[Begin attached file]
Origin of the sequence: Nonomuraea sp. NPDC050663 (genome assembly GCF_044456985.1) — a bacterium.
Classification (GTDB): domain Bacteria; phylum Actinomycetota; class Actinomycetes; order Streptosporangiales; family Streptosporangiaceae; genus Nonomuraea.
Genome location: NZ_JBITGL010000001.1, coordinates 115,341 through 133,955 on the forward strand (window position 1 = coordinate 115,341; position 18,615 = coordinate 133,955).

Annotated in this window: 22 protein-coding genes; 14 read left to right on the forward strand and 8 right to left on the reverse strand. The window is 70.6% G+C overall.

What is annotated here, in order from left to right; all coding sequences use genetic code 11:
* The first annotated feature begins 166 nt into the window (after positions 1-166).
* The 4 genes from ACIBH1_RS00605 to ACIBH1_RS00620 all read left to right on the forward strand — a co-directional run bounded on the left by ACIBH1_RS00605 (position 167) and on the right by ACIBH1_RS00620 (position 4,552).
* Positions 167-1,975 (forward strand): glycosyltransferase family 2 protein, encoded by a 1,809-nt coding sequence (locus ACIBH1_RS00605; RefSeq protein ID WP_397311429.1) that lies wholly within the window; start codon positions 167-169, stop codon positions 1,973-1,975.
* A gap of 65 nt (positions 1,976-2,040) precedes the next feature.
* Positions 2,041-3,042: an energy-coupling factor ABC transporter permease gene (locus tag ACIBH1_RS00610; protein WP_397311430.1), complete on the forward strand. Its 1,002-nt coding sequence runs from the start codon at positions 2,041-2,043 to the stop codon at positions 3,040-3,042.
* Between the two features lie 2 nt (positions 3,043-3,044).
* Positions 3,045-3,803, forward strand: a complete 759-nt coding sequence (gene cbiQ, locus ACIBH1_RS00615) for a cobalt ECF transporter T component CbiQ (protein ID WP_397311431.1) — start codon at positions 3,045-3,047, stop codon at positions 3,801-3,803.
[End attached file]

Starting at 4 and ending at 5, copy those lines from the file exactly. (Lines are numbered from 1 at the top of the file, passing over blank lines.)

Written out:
Annotated in this window: 22 protein-coding genes; 14 read left to right on the forward strand and 8 right to left on the reverse strand. The window is 70.6% G+C overall.

What is annotated here, in order from left to right; all coding sequences use genetic code 11: